AdaIno
Ada Shell Assembly C

README.md

Welcome to Adaino project

Adaino is a toolset written in Ada, to develop Ada applications on Arduinos on a host Windows machine. Currently it is built for boards with ATmega2560 (Arduino Mega), ATmega328P (Arduino Uno, Duemilanove, Nano) and we are evaluating to include the support for the AT90USB162 (Minimus AVR).

General Information

The project is based on mapping from Atmel datasheets. The applicable datasheets are replicated in related folder to become easier the development.

Why Arduinos?

Ok, if you are here, you can answer it by yourself.

And Why Ada?

Ada is fantastic for developing embedded applications, specially when safe-critical means something. Anyway, there are several advantages over other general-purpose languages, easy to learn, easy to code, easy to fix the bugs. Thus, it seems very reasonable to ask... why not use Ada with Arduinos?

When you did not have a device library, you could say... well...I do not have a device library, but now that you have it (I am talking about Adaino, ok?), use it and be happy!

If you want to learn Ada, check it out An Introduction to Ada.

Project Status and Goals

The basic goal of Adaino is to provide device libraries to run Arduinos in Ada. We have already written libraries for Interrupts, a simplified PWM model, Timers, Clocks (actually we're running on a simple scheduler for using with control applications), TWI, USART polling and interruptive, some watchdog capability, and some utilities.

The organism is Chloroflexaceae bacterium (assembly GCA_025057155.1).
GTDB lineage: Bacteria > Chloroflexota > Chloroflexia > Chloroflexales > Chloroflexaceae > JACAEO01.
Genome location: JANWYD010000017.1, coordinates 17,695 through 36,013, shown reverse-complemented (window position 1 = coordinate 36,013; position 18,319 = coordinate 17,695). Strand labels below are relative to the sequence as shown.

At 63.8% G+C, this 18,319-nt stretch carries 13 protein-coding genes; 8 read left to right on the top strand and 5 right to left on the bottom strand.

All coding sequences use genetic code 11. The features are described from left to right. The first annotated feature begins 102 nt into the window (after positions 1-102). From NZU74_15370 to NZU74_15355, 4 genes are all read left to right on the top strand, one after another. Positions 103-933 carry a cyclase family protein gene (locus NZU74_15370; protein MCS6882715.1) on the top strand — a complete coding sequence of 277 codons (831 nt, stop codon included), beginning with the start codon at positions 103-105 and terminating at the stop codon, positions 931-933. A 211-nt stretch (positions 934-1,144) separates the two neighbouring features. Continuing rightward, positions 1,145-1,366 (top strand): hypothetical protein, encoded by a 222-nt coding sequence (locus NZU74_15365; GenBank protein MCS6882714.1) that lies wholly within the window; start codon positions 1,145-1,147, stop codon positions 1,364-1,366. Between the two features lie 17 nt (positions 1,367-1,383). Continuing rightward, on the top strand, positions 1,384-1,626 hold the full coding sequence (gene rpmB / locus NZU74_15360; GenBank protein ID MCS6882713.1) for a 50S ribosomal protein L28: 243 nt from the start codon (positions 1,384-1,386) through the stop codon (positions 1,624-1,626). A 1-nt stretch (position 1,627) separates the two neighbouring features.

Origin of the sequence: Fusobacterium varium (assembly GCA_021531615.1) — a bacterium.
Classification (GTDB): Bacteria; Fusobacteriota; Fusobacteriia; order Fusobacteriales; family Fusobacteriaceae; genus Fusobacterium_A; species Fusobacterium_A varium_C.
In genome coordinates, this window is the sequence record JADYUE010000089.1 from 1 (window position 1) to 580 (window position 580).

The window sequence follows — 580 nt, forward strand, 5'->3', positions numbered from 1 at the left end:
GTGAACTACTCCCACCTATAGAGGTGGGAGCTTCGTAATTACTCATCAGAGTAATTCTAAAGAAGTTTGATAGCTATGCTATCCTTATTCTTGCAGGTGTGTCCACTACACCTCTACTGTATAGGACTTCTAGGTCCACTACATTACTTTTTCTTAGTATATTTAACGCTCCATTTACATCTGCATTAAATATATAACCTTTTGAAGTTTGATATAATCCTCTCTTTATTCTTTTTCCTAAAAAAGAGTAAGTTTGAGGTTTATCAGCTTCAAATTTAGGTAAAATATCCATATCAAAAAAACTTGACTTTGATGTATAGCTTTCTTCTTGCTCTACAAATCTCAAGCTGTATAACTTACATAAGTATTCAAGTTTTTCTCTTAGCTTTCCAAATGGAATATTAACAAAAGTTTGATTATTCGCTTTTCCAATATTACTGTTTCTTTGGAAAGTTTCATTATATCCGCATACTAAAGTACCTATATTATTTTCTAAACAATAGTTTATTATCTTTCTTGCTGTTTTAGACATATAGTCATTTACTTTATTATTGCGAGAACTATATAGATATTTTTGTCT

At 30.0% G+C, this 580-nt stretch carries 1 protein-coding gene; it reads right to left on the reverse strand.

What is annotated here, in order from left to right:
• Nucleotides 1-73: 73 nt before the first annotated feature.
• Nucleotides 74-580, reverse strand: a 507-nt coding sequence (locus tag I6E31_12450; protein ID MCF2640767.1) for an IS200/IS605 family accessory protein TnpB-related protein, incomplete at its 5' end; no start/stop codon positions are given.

Anyway we have developed each capability according to our need, and certainly there are bugs, but suggestions and contributions are always welcome.

Limitations

We use in this development the GNAT AVR-ELF-WINDOWS, which is Zero-Footprint-Profile. So, unless you make a new RTS, you will not be able to make tasking and synchronization and use exception propagation.

Project Structure

│   LICENSE
│   README.md
│
├───examples
│   │   .gitignore
│   │
│   ├───0_template
│   │   │   adaino.gpr
│   │   │   hexitandburn_mega.bat
│   │   │
│   │   ├───bin
│   │   │       .gitignore
│   │   │
│   │   ├───obj
│   │   │       .gitignore
│   │   │       crt1-atmega2560._o
│   │   │       crtm162._o
│   │   │       crtm328._o
│   │   │
│   │   └───src
│   │           .gitignore
│   │           main.adb
│   │
│   ├───usart_interruptive_echo
│   │   │   adaino.gpr
│   │   │   build_mega.bat
│   │   │   gdbserver.bat
│   │   │   hexitandburn_mega.bat
│   │   │
│   │   ├───bin
│   │   │       .gitignore
│   │   │
│   │   ├───obj
│   │   │       .gitignore
│   │   │       crt1-atmega2560._o
│   │   │       crtm162._o
│   │   │       crtm328._o
│   │   │
│   │   └───src
│   │           .gitignore
│   │           main.adb
│   │
│   └───usart_polling_echo
│       │   adaino.gpr
│       │   build_mega.bat
│       │   gdbserver.bat
│       │   hexitandburn_mega.bat
│       │
│       ├───bin
│       │       .gitignore
│       │
│       ├───obj
│       │       .gitignore
│       │       crt1-atmega2560._o
│       │       crtm162._o
│       │       crtm328._o
│       │
│       └───src
│               .gitignore
│               main.adb
│
├───project
│   │   adaino.gpr
│   │   build_mega.bat
│   │   gdbserver.bat
│   │   hexitandburn_mega.bat
│   │
│   ├───bin
│   │       .gitignore
│   │
│   ├───obj
│   │       .gitignore
│   │       crt1-atmega2560._o
│   │       crtm162._o
│   │       crtm328._o
│   │
│   ├───src
│   │       .gitignore
│   │       avr-adc.ads
│   │       avr-bls.ads
│   │       avr-interrupts.adb
│   │       avr-interrupts.ads
│   │       avr-io_memory.ads
│   │       avr-io_ports.ads
│   │       avr-mcu.ads